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The impact of raising the cost of cheap booze in Scotland

MSPs have voted to increase the minimum unit price of alcohol by 30%, bringing a bottle of whisky which now costs £14 to £18.20 in Scotland from September.

The impact of raising the cost of cheap booze in Scotland

Scotland became the first country in the world to set a minimum price (MUP) for alcohol in 2018. In the six years since, the price per unit of alcohol has been 50p. However, the law was set to be revisited in April this year, and MSPs have now voted to increase the minimum unit pricing in the country.

From September, the 50p MUP will be raised to 65p, a move designed to reflect rises in inflation. The new minimum was approved by the Scottish Parliament this week after receiving 88 votes in favour, with 28 against.

Minimum unit pricing is calculated using this formula: the price per unit (currently £0.50) x the strength of alcohol (ABV) x the volume in litres. The table below details the increase in cost for different forms of alcohol.

Type of alcohol Old price (MUP 50p) New price (MUP 65p)
Whisky (70cl, 40% ABV) £14 £18.20
Vodka (70cl, 37.5% ABV) £13.13 £17.06
Red wine (75cl, 12.5% ABV) £4.69 £6.09
Cider (1l, 5% ABV) £2.50 £3.25
Lager (500ml, 4% ABV) £1.00 £1.30

Independent retailers have mixed reaction to the increase in minimum unit pricing on alcohol.

Hussan Lal, president of the Federation of Independent Retailers (the Fed) in Scotland, says the organisation supports moves to prevent deaths from alcohol addiction. However, he insisted that MUP is not the correct solution.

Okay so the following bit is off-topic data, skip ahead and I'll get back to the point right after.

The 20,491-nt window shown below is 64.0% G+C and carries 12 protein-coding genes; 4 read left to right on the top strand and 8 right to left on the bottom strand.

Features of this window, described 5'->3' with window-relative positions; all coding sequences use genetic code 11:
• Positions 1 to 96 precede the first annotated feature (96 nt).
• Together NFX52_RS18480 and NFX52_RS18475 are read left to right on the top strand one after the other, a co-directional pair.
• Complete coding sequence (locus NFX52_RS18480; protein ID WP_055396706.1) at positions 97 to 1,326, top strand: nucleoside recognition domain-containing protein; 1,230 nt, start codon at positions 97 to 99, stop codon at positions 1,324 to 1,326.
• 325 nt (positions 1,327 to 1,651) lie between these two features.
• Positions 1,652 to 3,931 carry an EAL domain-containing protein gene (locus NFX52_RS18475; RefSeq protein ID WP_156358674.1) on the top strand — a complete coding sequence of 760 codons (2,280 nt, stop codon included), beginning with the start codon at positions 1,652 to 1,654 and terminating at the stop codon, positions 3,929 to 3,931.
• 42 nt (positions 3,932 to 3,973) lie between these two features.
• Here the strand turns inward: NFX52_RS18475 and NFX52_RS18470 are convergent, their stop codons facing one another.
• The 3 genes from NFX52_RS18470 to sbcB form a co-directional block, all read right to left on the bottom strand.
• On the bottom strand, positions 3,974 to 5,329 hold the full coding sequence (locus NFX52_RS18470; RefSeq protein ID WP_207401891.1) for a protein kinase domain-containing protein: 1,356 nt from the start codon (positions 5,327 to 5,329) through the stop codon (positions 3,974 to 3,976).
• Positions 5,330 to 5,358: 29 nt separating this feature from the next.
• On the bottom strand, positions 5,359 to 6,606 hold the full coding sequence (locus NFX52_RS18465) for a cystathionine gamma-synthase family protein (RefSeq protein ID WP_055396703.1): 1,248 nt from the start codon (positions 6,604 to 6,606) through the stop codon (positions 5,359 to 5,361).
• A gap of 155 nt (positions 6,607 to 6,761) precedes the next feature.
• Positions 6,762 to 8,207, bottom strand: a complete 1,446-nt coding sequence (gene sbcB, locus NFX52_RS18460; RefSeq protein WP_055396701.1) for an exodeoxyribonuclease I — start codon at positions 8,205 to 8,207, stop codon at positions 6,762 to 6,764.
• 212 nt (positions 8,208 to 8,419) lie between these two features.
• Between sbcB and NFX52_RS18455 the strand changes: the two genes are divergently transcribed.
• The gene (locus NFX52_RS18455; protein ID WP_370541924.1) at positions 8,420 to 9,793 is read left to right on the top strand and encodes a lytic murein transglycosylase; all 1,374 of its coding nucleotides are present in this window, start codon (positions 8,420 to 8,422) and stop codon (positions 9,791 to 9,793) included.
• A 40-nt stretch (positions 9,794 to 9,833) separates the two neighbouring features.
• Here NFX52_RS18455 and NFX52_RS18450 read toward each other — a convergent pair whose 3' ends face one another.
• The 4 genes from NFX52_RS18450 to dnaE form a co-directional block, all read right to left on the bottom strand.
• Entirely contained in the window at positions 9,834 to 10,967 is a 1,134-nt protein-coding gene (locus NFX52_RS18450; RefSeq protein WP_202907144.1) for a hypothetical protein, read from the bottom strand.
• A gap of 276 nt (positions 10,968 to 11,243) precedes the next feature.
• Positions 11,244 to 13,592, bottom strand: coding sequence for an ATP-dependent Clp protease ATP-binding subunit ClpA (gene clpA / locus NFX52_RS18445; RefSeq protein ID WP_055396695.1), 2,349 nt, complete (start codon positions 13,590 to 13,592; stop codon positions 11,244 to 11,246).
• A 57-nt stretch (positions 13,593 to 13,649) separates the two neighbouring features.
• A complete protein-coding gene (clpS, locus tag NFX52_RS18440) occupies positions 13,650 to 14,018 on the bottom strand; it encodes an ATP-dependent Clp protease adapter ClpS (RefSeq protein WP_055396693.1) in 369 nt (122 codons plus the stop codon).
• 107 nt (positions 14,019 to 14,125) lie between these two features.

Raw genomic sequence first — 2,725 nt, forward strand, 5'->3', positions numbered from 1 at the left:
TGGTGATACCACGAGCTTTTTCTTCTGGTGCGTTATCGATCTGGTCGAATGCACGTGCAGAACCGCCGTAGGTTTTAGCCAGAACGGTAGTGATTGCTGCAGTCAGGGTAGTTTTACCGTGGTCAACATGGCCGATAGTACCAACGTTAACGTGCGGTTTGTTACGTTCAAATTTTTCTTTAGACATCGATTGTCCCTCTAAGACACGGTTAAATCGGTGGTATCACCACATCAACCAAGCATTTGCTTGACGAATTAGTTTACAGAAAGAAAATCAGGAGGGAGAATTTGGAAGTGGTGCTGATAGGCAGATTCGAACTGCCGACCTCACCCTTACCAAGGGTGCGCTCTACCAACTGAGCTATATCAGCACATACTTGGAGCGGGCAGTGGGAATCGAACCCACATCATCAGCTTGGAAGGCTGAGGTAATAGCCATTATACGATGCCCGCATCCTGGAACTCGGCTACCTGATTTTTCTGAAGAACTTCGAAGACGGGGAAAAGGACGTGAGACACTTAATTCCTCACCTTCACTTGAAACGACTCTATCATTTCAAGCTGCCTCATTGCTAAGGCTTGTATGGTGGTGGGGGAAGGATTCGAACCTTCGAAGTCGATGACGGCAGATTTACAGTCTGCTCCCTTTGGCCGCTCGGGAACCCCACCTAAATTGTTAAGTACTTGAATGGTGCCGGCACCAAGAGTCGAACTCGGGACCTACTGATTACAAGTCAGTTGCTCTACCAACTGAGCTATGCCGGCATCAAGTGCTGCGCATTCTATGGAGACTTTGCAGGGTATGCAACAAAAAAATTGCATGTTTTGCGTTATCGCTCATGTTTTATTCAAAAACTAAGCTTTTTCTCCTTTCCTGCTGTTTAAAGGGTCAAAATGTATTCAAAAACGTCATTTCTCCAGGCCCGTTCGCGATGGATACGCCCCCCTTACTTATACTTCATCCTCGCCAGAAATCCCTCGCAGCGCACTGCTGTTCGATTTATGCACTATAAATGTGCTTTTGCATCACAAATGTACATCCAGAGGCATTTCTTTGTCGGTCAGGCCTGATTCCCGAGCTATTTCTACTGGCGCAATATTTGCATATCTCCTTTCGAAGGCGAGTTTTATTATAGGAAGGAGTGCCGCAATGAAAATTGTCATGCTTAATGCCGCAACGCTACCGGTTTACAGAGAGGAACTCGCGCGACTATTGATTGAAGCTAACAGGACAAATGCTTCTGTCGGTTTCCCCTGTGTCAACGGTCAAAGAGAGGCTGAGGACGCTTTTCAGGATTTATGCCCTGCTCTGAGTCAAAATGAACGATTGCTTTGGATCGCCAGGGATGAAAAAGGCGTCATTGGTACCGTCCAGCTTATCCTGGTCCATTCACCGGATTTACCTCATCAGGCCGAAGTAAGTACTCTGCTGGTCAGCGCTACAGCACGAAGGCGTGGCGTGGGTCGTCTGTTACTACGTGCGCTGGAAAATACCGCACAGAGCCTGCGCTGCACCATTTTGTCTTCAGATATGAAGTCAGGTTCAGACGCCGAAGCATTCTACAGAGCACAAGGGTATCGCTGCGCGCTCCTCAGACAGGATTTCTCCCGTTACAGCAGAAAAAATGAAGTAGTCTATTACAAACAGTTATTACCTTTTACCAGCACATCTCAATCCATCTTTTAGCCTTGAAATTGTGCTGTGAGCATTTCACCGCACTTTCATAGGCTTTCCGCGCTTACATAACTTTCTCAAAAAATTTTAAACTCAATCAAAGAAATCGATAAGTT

Lal, who owns a convenience store in Paisley, said: “We are all for saving lives, but MUP is not the be all and end all. It has not worked, and simply increasing the price of alcohol will not deter heavy drinkers.”

He also raised concerns that the price increase will lead to an escalation in shoplifting, which the Fed says has risen to unprecedented levels in recent years.

However, not all independent retailers agree with the organisation president. Fed member Ferhan Ashiq, whose store is in Musselburgh, is supportive of the increase in MUP. He said: “As a retailer, I understand what the Scottish government wants to achieve and I back it. We need to play our part in this and I’m not opposed to it.”

The increase in MUP could also provide an opportunity for retailers to increase their bottom line. In a letter published in The National yesterday (18 April), one reader said that it would be cheaper to travel down to Newcastle to buy bottles of whisky from wholesaler Costco.

The member of the public, who wrote in to the paper to give his perspective, also argued that it would benefit the retailer’s bottom line. They said: “The strange thing is, when Costco are forced to charge £6 more per bottle in Scotland, that goes straight into their bottom line as extra profit.”

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